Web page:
Painful Memories (by Jon Shuler​​)

Almost everything that I write about has come from the life I have lived as a priest of the church, by the gracious gift of God. Much of it the hard won truth learned from mistakes and my own sins. If my words sometimes seem to cut to the heart, it is because those same words have cut mine. I have learned, actually am still learning, the truth of the Letter to the Hebrews. God disciplines those he loves. If he has called you to his service, he will discipline you for effectiveness and productivity in the kingdom.

In 1988, as rector of a sizable parish, I experienced that discipline, and it has made a lasting memory. In that year I believe the Lord Jesus conveyed to my very core that the mission of his church was written for us in Matthew 28:19. That was phase one.

Sometime later that same year I experienced a personal interrogatory from God, or so I believe. In a series of questions put to me in prayer, I was brought to recognize the pitiful outcome of one years ministry in the parish. Near the end of the series I was made to see that barely a dozen new confirmed members had been added, after all the time, energy, volunteers, staff, and financial resources.. Then this question was put to me: “Would any of them die for me?” The question was followed by a statement. “I called you to make disciples, and you are making Episcopalians.” I was a broken man. That was phase two.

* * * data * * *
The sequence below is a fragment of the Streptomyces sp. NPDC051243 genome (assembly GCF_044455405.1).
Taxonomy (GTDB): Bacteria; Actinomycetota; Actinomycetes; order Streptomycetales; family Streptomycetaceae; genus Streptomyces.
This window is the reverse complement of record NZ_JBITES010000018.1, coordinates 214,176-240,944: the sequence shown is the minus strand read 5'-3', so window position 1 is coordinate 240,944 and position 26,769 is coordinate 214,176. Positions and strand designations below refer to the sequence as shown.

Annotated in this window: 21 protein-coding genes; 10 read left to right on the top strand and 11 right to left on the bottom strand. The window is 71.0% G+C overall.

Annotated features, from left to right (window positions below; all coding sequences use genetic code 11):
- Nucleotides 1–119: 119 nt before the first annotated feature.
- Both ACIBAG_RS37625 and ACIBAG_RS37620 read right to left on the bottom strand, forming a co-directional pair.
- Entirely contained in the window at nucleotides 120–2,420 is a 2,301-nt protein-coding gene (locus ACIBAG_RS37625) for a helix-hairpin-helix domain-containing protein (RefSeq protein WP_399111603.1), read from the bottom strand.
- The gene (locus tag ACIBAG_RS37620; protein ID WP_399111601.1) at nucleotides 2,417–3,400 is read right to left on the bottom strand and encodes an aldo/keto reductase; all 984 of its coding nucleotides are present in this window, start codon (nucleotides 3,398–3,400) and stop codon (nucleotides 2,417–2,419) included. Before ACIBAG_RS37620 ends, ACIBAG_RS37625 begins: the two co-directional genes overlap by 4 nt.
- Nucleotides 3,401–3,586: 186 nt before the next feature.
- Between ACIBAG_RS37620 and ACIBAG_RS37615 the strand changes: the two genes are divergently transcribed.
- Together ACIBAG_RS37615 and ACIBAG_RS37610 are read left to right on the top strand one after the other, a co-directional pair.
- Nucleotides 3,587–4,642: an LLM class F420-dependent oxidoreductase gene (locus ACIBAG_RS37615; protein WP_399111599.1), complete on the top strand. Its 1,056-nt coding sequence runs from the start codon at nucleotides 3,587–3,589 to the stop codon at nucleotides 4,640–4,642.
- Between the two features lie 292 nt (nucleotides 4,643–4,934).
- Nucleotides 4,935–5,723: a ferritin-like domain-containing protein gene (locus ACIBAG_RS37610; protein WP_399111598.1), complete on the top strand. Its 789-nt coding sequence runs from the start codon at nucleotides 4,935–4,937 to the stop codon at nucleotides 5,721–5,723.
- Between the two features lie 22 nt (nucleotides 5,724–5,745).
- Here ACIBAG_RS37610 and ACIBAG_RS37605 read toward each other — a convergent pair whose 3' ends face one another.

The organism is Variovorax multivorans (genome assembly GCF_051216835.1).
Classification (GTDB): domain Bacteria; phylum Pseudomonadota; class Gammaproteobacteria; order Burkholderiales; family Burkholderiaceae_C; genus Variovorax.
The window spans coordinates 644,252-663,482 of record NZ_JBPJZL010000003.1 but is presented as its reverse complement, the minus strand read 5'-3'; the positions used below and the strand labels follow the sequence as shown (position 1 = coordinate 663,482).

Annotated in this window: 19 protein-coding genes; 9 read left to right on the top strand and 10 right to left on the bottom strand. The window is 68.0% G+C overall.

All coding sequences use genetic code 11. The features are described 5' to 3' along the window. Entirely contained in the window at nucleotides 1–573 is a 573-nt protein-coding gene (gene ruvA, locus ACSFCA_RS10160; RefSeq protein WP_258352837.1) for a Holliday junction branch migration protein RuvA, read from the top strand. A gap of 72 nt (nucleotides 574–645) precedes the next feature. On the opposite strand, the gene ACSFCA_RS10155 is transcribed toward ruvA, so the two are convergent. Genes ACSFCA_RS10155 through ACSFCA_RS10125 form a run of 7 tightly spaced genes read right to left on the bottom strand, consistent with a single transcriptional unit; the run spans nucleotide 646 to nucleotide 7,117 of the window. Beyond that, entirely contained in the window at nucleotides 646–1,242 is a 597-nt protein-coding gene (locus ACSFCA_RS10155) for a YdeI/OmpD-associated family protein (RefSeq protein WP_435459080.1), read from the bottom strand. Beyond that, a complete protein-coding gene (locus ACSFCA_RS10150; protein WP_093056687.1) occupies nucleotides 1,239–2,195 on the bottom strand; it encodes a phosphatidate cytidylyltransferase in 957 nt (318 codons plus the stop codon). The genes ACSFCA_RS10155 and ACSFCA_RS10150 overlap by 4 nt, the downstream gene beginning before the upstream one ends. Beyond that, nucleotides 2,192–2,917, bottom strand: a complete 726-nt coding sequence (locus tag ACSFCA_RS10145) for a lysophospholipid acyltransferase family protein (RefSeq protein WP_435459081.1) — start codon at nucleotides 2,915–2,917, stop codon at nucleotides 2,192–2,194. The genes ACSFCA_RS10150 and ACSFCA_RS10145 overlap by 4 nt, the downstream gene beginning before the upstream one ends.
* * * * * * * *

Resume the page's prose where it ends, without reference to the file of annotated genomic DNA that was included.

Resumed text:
My ministry since that day has been shadowed by the certainty that I will be held accountable for my obedience to that call. For years before that day I was actively, and quite contentedly, busy in the normal life of a priest in the Anglican Family. But from that day I experienced my life as one under discipline. The discipline of one who is loved, but nevertheless disciplined.

Ten years later I had another painful moment. I was serving as a missionary in South East Asia, and the Lord was granting a harvest of souls. I was doing nothing different, but people were coming to faith. I dared, foolishly, to complain to God. Why had he not brought me to this field when I was a younger man? Immediately I was struck in my heart by the voice of God, who made it very clear to me who was in charge of every detail of my life. I had no grounds to complain. None.

Then again, ten years later I was serving as an Interim in Florida. The parish was in very real distress, after the loss of a beloved senior minister. I arrived thinking I knew what was necessary for them to be well. The Lord showed me I did not. He made it abundantly clear to me that thirty years later, I was still not understanding how to make a disciple of Jesus.

Painful memories, but grace filled, from 1988, 1998, and 2008.

Next Week: “Who Will Follow If….”

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